• This vehicle comes with a 4-cylinder engine or a 6-cylinder engine, depending on which model you choose. Four cylinders offer an excellent fuel economy rating, whereas six cylinders provide quick acceleration and easier speed maintenance.
  • The gas tank is 20 gallons, which is more than enough to drive for over 400 miles before you have to fill it up again. If you drive on highways mostly, you’ll get even more fuel efficiency from this vehicle.
  • The interior seats up to seven passengers, therefore it’s quite spacious. Instead of being cramped in a small car, this minivan has plenty of room to stretch out and store your camping equipment.
  • The large hatchback allows you to access everything from the back of the vehicle, and it also has storage behind the third-row seat.


  • Unfortunately, as of writing this post, the Grand Caravan has limited availability. While it narrows the possibility of owning a brand-new minivan, the repair parts are the same as most other Dodge vehicles, so you won’t have to worry about running out any time soon.

The last three vans on our list are considered compact or mid-sized vans.

8. Ford Transit Connect

Although known as a cargo van by most people, the Ford Transit Connect is, in reality, a minivan. This vehicle comes in numerous packages that include seating options for up to 5 people. Despite the 4-cylinder engine, it accelerates rather quickly thanks to the lightweight materials used throughout the vehicle’s frame.

Some pros and cons of the Ford Transit Connect:


  • The cargo space in the Transit Connect is incredibly large. With up to 123 cubic feet at your disposal, you’ll have no problem bringing all of the camping gear that you want. There’s even enough space to throw a solar panel on the roof and run the electrical wires to the interior.
  • The fuel economy ranges from 24 city to 29 highway miles per gallon. When it comes to larger minivans, you won’t find anything that comes close to the level of efficiency produced from this vehicle.
  • You can pick out a cargo version or a passenger version. If you buy the cargo vehicle, you’ll have an empty canvas to create the ultimate minivan for camping. It’s also much taller than most other minivans.


  • As mentioned previously in this section, the Transit Connect only comes in 4-cylinder models. While it’s not too much of a restriction, you’ll definitely feel a limitation if you have loaded up the cargo space, then you try to accelerate.
  • It’s somewhat shorter than almost any other minivan on the market. If you’re looking for a floor space that allows you to stretch out at night, you’ll need to remove all of the seats behind the front row.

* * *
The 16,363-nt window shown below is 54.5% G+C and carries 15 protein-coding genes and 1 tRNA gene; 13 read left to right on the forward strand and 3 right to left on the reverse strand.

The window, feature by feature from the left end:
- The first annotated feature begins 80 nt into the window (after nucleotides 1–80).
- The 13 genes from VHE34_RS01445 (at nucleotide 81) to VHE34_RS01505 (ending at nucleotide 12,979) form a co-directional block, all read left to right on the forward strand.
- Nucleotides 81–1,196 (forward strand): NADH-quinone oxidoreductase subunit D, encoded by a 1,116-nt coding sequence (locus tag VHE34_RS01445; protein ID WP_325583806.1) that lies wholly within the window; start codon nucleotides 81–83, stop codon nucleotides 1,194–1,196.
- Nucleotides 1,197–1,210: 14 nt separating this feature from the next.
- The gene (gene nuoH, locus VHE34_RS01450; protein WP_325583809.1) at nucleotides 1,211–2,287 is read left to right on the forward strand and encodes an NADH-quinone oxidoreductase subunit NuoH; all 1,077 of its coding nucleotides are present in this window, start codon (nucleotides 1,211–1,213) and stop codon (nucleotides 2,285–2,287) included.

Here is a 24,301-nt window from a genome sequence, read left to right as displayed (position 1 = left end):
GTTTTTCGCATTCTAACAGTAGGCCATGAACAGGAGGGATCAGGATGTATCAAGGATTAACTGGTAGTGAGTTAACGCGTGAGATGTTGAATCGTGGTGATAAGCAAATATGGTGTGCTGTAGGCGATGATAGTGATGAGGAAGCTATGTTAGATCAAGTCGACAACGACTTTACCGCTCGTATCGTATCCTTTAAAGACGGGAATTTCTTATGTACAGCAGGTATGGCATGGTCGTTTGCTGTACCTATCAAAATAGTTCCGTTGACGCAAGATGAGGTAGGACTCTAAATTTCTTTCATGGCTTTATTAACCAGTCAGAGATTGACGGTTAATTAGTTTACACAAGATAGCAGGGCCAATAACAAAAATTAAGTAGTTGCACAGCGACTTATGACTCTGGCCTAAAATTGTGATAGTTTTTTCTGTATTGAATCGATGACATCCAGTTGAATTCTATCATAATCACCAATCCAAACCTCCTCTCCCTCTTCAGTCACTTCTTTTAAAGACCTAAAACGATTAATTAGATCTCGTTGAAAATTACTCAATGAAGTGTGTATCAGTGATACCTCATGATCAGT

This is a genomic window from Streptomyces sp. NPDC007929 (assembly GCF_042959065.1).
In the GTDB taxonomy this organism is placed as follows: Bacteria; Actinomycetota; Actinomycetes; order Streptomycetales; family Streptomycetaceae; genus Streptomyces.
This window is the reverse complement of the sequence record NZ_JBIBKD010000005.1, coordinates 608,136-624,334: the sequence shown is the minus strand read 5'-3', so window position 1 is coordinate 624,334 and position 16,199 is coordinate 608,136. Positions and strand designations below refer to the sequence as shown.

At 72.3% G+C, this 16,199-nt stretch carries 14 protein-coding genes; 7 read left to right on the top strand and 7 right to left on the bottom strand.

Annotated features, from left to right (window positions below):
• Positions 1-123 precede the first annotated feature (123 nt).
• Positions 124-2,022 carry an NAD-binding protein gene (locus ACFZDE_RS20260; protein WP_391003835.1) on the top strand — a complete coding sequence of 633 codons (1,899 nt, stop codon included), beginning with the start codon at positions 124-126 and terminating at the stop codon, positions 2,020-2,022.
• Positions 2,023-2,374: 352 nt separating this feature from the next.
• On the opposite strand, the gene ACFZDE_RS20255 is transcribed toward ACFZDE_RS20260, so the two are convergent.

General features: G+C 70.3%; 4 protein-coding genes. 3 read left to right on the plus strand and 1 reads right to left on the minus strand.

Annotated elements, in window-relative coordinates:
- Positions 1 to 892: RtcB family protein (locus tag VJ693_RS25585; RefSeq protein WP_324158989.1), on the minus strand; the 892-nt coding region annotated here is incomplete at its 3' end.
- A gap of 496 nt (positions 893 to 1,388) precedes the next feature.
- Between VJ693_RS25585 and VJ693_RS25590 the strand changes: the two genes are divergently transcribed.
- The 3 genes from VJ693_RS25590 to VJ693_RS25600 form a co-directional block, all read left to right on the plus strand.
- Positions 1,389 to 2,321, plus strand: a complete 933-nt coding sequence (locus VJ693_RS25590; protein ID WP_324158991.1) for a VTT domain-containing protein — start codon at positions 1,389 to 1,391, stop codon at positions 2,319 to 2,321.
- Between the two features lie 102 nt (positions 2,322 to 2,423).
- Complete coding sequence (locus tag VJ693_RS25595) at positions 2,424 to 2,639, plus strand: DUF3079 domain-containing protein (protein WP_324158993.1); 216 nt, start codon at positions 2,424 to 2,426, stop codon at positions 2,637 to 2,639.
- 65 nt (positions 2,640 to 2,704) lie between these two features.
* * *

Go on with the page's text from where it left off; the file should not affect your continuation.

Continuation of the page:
9. Ram ProMaster City

The ProMaster City is available in a cargo and passenger wagon version. The passenger model offers seating for up five. The convenient fold and tumble rear seats are arrangeable into nine different configurations making hauling either people or cargo simple. Dual sliding doors allow you to get in from either side easily, and the split rear doors open 180 degrees to accommodate all of your camping gear.

Some pros and cons of the Ram ProMaster City:


  • Base models start as low as $24,600, so it won’t bust your budget. The various models offer a couple of different available window options. All models are front-wheel drive and powered with a four-cylinder engine.
  • Side panels are nearly verticle allowing for better customization. It’s relatively easy to get in and out of with its low step-in height. For a small van, it has a spacious 131.7 cubic feet of cargo space.


  • You can’t stand upright and move around it, so when you are van camping, this might be an inconvenience, especially on days when it is raining.
  • There is no extended wheelbase option, so if you were looking for more room, this van might not be the best choice.

10. Mercedes-Benz Metris

The Mercedes-Benz Metris is what is considered a mid-sized van. The small size and look of the Metris make you think it’s a minivan. However, it has way more cargo space, and the inside is easily customizable for work, camping, and more. With 183 cubic feet in the back, you’ll be able to pack in everything you need for one awesome van camping adventure.

Some pros and cons of the Mercedes-Benz Metris:


  • If you aren’t comfortable driving a larger cargo van, the Metris offers a perfect combination of spaciousness and easy operation. Whether you purchase the cargo or the passenger model, you’ll be able to maneuver the van almost anywhere.
  • The price is less than what you would think for a Mercedes-Benz vehicle. With a manufacturer’s suggested retail price that’s below $30,000, it’d be hard to find a similar small camping van for anything nearly as comfortable.
  • Compared to other compact vans, such as the Transit Connect, the Metris has a payload capacity that’s almost 1,000 pounds more. When you’re trying to fit everything you can for a day in the mountains, the additional capacity is beneficial.
  • The Metris also has a somewhat impressive towing capacity of 5,000 pounds, which exceeds what you would expect for such a small van. It also has a much smaller turning radius, as well as a cargo space that beats the Ford Transit Connect.


  • The Metris is a little more costly than some of the other van options that are out there.
  • Even though it is roomy for a compact van, it still doesn’t have enough height to be able to stand.

What to Look for When Buying a Minivan for Camping